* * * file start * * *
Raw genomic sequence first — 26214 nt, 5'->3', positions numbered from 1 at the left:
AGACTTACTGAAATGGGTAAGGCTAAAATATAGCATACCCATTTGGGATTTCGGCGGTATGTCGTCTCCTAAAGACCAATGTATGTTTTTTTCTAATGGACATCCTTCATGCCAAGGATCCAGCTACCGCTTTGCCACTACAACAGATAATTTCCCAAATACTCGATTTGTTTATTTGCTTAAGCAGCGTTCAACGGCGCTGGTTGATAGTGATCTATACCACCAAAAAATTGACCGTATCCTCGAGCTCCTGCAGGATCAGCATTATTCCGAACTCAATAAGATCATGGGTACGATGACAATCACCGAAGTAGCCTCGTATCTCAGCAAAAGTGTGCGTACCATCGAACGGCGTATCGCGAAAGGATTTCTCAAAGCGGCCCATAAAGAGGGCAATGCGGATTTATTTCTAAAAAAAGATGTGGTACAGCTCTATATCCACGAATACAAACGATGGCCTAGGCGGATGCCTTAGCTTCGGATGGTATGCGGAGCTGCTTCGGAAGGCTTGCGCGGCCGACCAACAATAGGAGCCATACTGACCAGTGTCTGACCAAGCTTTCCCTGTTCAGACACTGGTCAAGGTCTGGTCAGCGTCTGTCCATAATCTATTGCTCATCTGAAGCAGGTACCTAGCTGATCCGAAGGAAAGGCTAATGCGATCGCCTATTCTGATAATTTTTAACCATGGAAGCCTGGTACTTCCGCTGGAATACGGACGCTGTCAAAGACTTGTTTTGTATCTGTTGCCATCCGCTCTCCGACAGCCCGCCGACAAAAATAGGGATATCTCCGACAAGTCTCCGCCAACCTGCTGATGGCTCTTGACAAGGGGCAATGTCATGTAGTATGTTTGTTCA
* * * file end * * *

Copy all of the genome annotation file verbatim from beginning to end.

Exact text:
Raw genomic sequence first — 26214 nt, 5'->3', positions numbered from 1 at the left:
AGACTTACTGAAATGGGTAAGGCTAAAATATAGCATACCCATTTGGGATTTCGGCGGTATGTCGTCTCCTAAAGACCAATGTATGTTTTTTTCTAATGGACATCCTTCATGCCAAGGATCCAGCTACCGCTTTGCCACTACAACAGATAATTTCCCAAATACTCGATTTGTTTATTTGCTTAAGCAGCGTTCAACGGCGCTGGTTGATAGTGATCTATACCACCAAAAAATTGACCGTATCCTCGAGCTCCTGCAGGATCAGCATTATTCCGAACTCAATAAGATCATGGGTACGATGACAATCACCGAAGTAGCCTCGTATCTCAGCAAAAGTGTGCGTACCATCGAACGGCGTATCGCGAAAGGATTTCTCAAAGCGGCCCATAAAGAGGGCAATGCGGATTTATTTCTAAAAAAAGATGTGGTACAGCTCTATATCCACGAATACAAACGATGGCCTAGGCGGATGCCTTAGCTTCGGATGGTATGCGGAGCTGCTTCGGAAGGCTTGCGCGGCCGACCAACAATAGGAGCCATACTGACCAGTGTCTGACCAAGCTTTCCCTGTTCAGACACTGGTCAAGGTCTGGTCAGCGTCTGTCCATAATCTATTGCTCATCTGAAGCAGGTACCTAGCTGATCCGAAGGAAAGGCTAATGCGATCGCCTATTCTGATAATTTTTAACCATGGAAGCCTGGTACTTCCGCTGGAATACGGACGCTGTCAAAGACTTGTTTTGTATCTGTTGCCATCCGCTCTCCGACAGCCCGCCGACAAAAATAGGGATATCTCCGACAAGTCTCCGCCAACCTGCTGATGGCTCTTGACAAGGGGCAATGTCATGTAGTATGTTTGTTCA